Policing Wildfires

Ivan Drury Zarin

Tŝilhqot’in cultural burning shows the alternative to wildfire destruction.

THE FIRES THAT burned the forests of western Canada through the spring, summer, and early fall of 2023 were the hottest, broadest and most destructive in the region’s recorded history. Two million eight hundred thousand hectares burned in British Columbia (BC) alone — twice the area burned during the previous record-breaking wildfire year of 2018.

The entire city of Yellowknife, the capital of the Northwest Territories, was evacuated, as was the entire city of West Kelowna, and a number of smaller communities and neighborhoods. Four hundred homes were destroyed, and three firefighters were killed on the job.

There is nothing more significant than the fact of the fires themselves — which should be indisputable evidence that global warming has reached a point of absolute crisis. The solution should be equally obvious: that we must end the destruction of our biosphere. To do that we urgently need a socialist reorganization of our world.

But this straightforward solution depends on the fulfillment of a double maximum program that we are not near realizing.

Even if we could pull off this feat immediately, we would still be stuck with managing the fallout from decades of carbon pollution and broader, interlocking problems created by the logic of the capitalist mode of production — from strip mining, to clear cutting forests, to paving over wetlands for ports, and damming and flooding environmentally critical mountain valleys for hydroelectric power, to responding to forest fires only after they’ve started burning.

For so long as we are painted into a corner of climate crisis, wildfire management will itself be a theatre of political activity. The strategies of fighting wildfires used by governments in Canada, similar to those used in all imperialist states, are rooted in a politics of private property, profit, and value production that treat forests as a store of “fixed” capital.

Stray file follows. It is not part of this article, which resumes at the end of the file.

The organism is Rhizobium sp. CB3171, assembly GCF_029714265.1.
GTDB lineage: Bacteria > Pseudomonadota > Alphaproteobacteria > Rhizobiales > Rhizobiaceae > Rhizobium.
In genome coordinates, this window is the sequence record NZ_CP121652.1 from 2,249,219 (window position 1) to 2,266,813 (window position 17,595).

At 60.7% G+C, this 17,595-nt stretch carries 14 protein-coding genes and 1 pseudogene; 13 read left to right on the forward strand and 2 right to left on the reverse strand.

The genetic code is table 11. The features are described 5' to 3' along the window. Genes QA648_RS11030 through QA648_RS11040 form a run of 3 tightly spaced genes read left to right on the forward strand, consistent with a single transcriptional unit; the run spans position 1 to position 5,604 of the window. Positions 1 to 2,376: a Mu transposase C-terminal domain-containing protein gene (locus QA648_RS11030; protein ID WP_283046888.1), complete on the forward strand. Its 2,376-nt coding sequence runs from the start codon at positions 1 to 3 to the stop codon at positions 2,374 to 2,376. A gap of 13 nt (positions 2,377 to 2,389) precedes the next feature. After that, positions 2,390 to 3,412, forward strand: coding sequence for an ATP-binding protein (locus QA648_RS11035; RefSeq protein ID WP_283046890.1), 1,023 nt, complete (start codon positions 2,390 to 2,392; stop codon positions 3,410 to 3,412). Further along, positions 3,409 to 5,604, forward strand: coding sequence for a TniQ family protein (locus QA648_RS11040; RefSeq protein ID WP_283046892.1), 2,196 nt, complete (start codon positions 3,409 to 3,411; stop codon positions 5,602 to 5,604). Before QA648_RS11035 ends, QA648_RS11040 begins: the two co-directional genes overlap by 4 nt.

Add to that a politics of settler colonialism, the geographical and political framework that provides that store, free of charge.

Government strategies of wildfire management are failing precisely because of the limitations imposed by the capitalist and settler colonial frameworks that define them.

Rather than approach wildfires through ecosystem wellbeing, in a triad of land, water, and fire stewardship — the models practiced by Indigenous nations who worked the forests for millennia, before the recent arrival of European settlers — governments rely on suppression, a strategy I’m referring to as wildfire policing.

Shooting at Wildfires

The BC government’s longstanding commodity-management wildfire policy is essentially a police action. Once a fire reaches a point of crisis, politicians declare a state of emergency, deploy troops who shoot at wildfires with weapons designed to suppress the active event. This means water bombers, chemical sprays, pumps and hoses, trenches, breaks, and burns and borders cut into the land ahead of the fire’s spread.

The approach to fighting wildfires has the same logic as the policy of policing communities during social crises. Policing actions target the overflow effects of social relations in a given container.

In a city, social policing represses the survival and resistance activities of those people cast out of wage labor pools and all those who threaten, by their stubborn existence or by their organized actions, to disrupt the smooth iteration of capitalist circuits of production, distribution, and reproduction.

In a forest and on the land, fire policing represses the flames that spark out of fuel piles left as the wreckage of logging operations, which then escape to flame by the high temperatures of global warming. It spreads from isolated mountainsides to threaten major human settlements and passageways that transport critical infrastructure to those settlements.

Policing is the strategy of force deployed to dampen down or eliminate the elemental energies of communities, and natural world, that are antagonistic by nature to the demands of capitalist production.

After the disastrous summer of 2023, the BC New Democratic Party government announced plans for a province-wide wildfire taskforce. But the budget for wildfire management still tilts heavily toward policing fires.